Indonesia plans to reduce its budget deficit next year in a bid to lower fiscal risks amid global financial headwinds, President Joko 'Jokowi' Widodo said on Thursday (16/08). (Reuters Photo/Beawiharta)
Indonesia Seeks to Reduce Fiscal Risks With 2019 Budget Amid Global Headwinds
BY :ADINDA PUTRI & SARAH YUNIARNI
AUGUST 16, 2018
Jakarta. Indonesia plans to reduce its budget deficit next year in a bid to lower fiscal risks amid global financial headwinds, President Joko "Jokowi" Widodo said on Thursday (16/08).
The government seeks to reduce the deficit to 1.84 percent of gross domestic product in the draft 2019 budget, compared with 2.12 percent in this year's revised budget.
The Jokowi administration had a budget deficit of 2.59 percent of GDP during the president's first year in office in 2015.
Indonesia's financial sector is facing various challenges amid a global selloff of emerging-market assets. The government recently stepped up efforts to support a tumbling rupiah, as the country is also feeling the impact of the Turkish financial crisis, which has sparked fears of emerging-market contagion.
"In 2019, the government is taking a fiscal-policy approach that is [still] expansive, but measurable," the president told the House of Representatives during his annual budget presentation.
He added that the government was still committed to sustainable development and that his administration would speed up infrastructure projects and boost the development of human resources as part of the country's Fourth Industrial Revolution roadmap. He said this includes automation and wider implementation of the internet-of-things in the manufacturing industry.
Next year's budget for infrastructure spending remains relatively large, at Rp 420.5 trillion ($28.86 billion), compared with this year's Rp 410 trillion. The Jokowi administration has been consistently ramping up infrastructure spending. The budget increased to Rp 256.1 trillion in his first year as president, from Rp 154.7 trillion at the end of his predecessor's term in 2014.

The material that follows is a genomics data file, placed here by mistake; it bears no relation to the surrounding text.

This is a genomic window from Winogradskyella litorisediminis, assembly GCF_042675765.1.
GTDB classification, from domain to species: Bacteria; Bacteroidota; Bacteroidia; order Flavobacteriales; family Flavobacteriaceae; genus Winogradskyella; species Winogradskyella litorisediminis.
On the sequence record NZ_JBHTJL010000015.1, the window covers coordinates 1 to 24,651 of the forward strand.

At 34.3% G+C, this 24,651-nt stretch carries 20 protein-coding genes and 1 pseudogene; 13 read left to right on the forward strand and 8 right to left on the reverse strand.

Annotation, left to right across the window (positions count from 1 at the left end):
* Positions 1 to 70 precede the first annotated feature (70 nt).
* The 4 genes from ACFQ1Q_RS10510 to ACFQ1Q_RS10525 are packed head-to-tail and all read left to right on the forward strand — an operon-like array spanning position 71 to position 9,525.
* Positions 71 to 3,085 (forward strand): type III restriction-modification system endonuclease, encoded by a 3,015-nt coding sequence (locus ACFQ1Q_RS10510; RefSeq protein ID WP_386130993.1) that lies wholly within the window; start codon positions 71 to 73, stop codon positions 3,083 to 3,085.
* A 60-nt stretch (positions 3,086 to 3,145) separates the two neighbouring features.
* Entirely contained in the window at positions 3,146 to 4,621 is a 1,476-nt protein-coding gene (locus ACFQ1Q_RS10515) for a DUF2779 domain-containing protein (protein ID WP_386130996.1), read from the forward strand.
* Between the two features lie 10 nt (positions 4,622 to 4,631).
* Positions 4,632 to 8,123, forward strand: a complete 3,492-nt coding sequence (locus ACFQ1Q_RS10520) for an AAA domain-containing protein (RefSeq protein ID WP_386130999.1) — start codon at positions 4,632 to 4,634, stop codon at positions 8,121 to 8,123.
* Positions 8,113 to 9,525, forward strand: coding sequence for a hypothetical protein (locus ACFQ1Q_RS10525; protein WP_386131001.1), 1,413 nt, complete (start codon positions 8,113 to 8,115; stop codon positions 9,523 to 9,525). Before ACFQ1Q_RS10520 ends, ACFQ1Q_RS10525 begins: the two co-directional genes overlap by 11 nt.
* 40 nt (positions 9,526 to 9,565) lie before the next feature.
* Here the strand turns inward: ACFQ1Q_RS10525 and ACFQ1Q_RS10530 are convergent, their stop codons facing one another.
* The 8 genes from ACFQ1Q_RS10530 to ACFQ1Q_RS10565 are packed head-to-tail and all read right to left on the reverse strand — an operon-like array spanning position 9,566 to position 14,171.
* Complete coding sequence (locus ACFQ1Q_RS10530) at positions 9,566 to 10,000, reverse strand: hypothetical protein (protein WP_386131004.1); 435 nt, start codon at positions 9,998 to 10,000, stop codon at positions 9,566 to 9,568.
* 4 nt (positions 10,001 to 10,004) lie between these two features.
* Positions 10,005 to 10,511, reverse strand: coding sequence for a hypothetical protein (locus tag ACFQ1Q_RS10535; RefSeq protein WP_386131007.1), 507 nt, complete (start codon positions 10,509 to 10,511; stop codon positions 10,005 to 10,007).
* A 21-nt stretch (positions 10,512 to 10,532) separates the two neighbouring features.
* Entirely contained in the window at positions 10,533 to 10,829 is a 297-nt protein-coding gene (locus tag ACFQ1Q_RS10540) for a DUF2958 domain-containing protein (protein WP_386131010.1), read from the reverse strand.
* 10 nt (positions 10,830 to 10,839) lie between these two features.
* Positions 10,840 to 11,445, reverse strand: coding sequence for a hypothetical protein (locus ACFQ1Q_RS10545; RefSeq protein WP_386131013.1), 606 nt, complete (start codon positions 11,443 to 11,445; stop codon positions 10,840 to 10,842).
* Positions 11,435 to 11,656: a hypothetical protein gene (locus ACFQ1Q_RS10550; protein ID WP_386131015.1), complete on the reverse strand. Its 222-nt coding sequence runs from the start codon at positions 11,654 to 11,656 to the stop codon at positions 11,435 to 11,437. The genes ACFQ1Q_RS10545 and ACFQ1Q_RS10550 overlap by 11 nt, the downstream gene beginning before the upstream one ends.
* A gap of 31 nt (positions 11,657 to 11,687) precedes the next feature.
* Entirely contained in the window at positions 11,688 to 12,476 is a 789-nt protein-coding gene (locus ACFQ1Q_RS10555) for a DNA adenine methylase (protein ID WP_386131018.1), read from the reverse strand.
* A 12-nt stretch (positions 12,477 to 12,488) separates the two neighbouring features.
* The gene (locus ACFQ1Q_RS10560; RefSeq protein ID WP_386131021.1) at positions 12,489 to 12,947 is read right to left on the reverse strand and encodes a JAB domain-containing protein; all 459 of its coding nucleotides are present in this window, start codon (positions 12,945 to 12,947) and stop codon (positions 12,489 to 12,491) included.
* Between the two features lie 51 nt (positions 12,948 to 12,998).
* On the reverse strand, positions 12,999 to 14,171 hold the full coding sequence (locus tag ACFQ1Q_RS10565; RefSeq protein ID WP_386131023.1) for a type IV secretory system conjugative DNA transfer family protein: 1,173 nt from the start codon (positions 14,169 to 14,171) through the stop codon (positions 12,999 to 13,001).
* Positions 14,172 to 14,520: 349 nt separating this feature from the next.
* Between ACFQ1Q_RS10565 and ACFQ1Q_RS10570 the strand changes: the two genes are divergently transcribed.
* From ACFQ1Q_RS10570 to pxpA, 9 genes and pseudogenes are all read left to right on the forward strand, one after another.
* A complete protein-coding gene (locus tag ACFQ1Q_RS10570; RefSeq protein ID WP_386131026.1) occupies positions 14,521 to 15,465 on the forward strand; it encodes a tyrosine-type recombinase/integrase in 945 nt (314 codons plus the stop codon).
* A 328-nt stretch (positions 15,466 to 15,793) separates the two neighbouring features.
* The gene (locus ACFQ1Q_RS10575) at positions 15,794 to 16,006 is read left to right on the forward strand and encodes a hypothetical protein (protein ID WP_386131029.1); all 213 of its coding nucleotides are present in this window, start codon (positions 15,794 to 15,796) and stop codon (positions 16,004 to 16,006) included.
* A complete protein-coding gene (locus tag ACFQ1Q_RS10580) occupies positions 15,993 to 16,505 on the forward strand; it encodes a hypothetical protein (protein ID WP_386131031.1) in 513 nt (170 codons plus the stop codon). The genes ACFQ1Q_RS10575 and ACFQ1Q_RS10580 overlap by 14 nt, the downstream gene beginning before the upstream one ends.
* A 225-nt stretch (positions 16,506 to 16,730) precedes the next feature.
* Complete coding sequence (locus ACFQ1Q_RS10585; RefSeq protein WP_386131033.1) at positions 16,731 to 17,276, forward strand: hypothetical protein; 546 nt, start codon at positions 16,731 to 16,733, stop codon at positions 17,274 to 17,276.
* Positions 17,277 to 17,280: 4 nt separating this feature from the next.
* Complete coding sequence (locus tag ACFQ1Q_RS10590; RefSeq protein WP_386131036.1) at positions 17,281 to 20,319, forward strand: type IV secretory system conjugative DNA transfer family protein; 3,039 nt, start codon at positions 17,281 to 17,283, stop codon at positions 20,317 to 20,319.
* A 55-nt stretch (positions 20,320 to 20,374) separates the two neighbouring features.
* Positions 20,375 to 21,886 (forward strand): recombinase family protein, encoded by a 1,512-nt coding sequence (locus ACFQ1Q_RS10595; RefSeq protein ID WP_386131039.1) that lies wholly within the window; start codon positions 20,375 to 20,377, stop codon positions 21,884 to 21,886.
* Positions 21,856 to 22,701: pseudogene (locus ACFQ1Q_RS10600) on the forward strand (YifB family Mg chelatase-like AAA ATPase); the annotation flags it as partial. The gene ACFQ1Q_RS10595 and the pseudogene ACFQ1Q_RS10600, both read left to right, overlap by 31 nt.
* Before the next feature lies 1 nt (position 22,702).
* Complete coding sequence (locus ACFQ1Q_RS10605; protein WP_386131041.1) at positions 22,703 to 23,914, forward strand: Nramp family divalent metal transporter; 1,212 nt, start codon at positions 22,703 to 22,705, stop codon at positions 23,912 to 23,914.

Jokowi's budget for next year has been eagerly awaited by his political opponents, who accused him of mismanaging the economy, which they claim has resulted in the annual growth rate stagnating at around 5 percent. They also accused his administration of failing to protect the national currency.
Rupiah Still a Concern
The rupiah, which is among the worst performers in Asia, has lost more than 7 percent of its value against the US dollar so far this year, sparking fears that it may have a multiplier effect on the economy, as Indonesia imports a lot of its requirements, including foodstuffs and intermediary goods for the manufacturing sector.
The average rupiah exchange target rate for the entire year is set at 14,400 to the dollar, compared with around 14,600 currently. However, this is a more realistic target than this year's 13,500.
Investment bank ING said in a report on Thursday that the state budget assumption is generally "reasonable," but a stronger rupiah assumption is "reason for caution."
"A cause for concern is the possible rupiah assumption of 14,400, which is around 1.6 percent stronger than current levels. This could be difficult, unless the government and central bank are successful in reducing the current-account deficit from 3 percent of GDP in the second quarter to closer to 2.5 percent of GDP," the bank said in the report.
Record Spending Remains
Despite aiming for a lower deficit-to-GDP ratio next year, state spending is still projected to increase. Jokowi said spending will increase 10 percent to Rp 2,439.7 trillion next year, while revenue is forecast to rise 12.6 percent to Rp 2,142.5 trillion.
"The state budget is designed in a prudent, realistic and effective [way] to push development in Indonesia, while it is also anticipative in responding to domestic and global challenges," Jokowi said in his speech.
The government has set a 5.3 percent economic growth target for next year, compared with this year's target of 5.4 percent. But government officials have conceded that the growth rate may probably only reach 5.2 percent.
The inflation target is set at 3.5 percent, the same as this year.
Jokowi said such a low level of inflation is aimed at maintaining consumer purchasing power.
"Inflation will be managed by ensuring an adequate supply of goods and services, especially foodstuffs, by improving the national production capacity and efficiency along the supply chain," he said.
The president said the government is also committed to providing social security for low-income groups.